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Study: Suprising Findings About Kids and Snacking

Posted by Joan Salge Blake  February 6, 2013 12:38 PM

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Photo:  Adam Blake
According to the Economic Research Service, in the late 1970s American children consumed only one snack, on average, daily but today, they are gobbling up nearly three snacks totaling about 200 calories daily. Couple this snacking trend with the current sedentary lifestyle of kids compared to decades ago and it’s not surprising that over 30 percent of American children are overweight.  Yup.  Over a third of our youth are not at a healthy weight. 

Because of this snacking trend, the United States Department of Agriculture is proposing a new rule that limits the calories, fat, sodium, and sugar in the snacks sold to children from vending machines or other locations within the school during the day.  Not surprisingly, much of the foods that kids snack on are high in calories but low in nutrition per bite.  For example, a handful of potato chips (about a measly ounce) provides a whopping 150 calories and little nutrition, whereas a cup of broccoli is chock-full of fiber, vitamins, minerals, and healthy phytochemicals and weighs in at about 20 calories.  More importantly, filling up on less nutrient-rich chips displaces other healthier foods such as veggies and dairy – two food groups that all Americans, young and old, are falling short of daily.  

Since research has also shown that increasing the variety of the foods available increases a person’s intake, would providing a variety of healthier snack foods encourage their consumption?  More importantly, would the kids really eat the healthier snack if it was offered?  Cornell University researcher Brian Wansink, PhD cracked open the chips, cheese, and veggies and found out.  

In this study published in Pediatrics, Wansink and his colleagues allowed over 180 children to munch to their heart’s content on a snack of either chips, cheese, veggies (carrots, peppers, broccoli), or a combination of cheese and veggies  while watching about 45 minutes of TV.  The children were encouraged to “eat all you wish” of their plentiful snacks.  Their level of fullness, also known as satiety, was measured.   The results uncovered that the children who had access only to the chips consumed slightly over 600 calories while those in the combo group (cheese and veggies) consumed only 170 calories to feel full.   Those in the cheese only group ate 200 calories whereas the veggies group consumed a mere 60 calories, on average, to feel full.   

When looking at the snack that gave the kiddies the most nutrient bang for the buck, the combo group was the big winner as it not only satisfied them and provided over 70 percent less calories than the chips group but the cheese and variety of veggies together also provided the most robust combination of nutrients of all the snack groups.  Cheese is an excellent source of calcium and protein, and veggies are vitamin, mineral, fiber, and phytochemical powerhouses.  Since those ages 2 to 19 are not meeting the recommended servings of dairy and veggies daily, offering these as a snack combo provides a calcium-rich, high fiber, and nutrient-rich alternative to a less nutritious snack daily.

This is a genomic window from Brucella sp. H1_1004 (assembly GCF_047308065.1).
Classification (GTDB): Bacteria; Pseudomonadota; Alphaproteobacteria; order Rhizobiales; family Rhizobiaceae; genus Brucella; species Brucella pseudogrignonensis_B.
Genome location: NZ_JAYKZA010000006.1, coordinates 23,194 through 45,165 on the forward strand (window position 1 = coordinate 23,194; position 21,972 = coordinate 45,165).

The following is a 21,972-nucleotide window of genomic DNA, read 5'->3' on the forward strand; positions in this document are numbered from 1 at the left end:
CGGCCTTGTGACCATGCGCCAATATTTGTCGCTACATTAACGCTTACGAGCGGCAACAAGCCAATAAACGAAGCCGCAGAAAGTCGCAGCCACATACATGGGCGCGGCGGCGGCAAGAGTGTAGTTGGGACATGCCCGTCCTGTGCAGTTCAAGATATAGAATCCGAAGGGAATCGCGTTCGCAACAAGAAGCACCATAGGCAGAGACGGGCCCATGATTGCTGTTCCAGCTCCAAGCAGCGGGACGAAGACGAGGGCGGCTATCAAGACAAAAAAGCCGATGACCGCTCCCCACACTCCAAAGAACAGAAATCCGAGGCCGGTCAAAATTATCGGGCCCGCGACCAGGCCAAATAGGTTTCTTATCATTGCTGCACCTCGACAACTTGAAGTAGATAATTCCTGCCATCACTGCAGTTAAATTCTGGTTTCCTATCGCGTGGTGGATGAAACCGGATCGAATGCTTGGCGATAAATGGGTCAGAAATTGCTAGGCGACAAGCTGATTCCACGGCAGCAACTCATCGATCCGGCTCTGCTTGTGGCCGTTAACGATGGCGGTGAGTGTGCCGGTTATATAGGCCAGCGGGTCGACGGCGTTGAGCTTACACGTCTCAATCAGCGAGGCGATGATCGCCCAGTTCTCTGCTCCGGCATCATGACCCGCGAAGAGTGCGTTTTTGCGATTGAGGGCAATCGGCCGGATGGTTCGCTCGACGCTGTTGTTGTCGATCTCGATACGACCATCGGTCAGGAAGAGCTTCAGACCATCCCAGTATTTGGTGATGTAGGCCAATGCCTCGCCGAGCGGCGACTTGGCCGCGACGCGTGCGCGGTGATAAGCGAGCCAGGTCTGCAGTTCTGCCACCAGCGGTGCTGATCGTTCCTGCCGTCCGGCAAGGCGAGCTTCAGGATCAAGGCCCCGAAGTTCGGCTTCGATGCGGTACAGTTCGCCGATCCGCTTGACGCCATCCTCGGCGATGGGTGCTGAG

While it is well known that fat and protein (which are in cheese) and high-fiber veggies increase satiety or that feeling of fullness, Wansink thinks that there are a some other attributes in the combo snack that also encouraged its healthy consumption.  “The contrast in mouth texture between the cheese and the veggies combined to make it a satisfying snack,” explained Wansink.  He also added that “the cheeses were individually wrapped, which may have also helped to make each serving feel special and memorable.”  

Makes sense.  Good things always come in small packages.  Try a cheese and veggie combo as a snack and let me know as it goes. 

Follow Joan on Twitter at:  joansalgeblake

Originally published on the blog Nutrition and You!.

This blog is not written or edited by Boston.com or the Boston Globe.
The author is solely responsible for the content.

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About the author

Joan Salge Blake, MS, RD, LDN, is a clinical associate professor and registered dietitian at Boston University in the Nutrition Program. Joan is the author of Nutrition &You, 2nd Edition, More »

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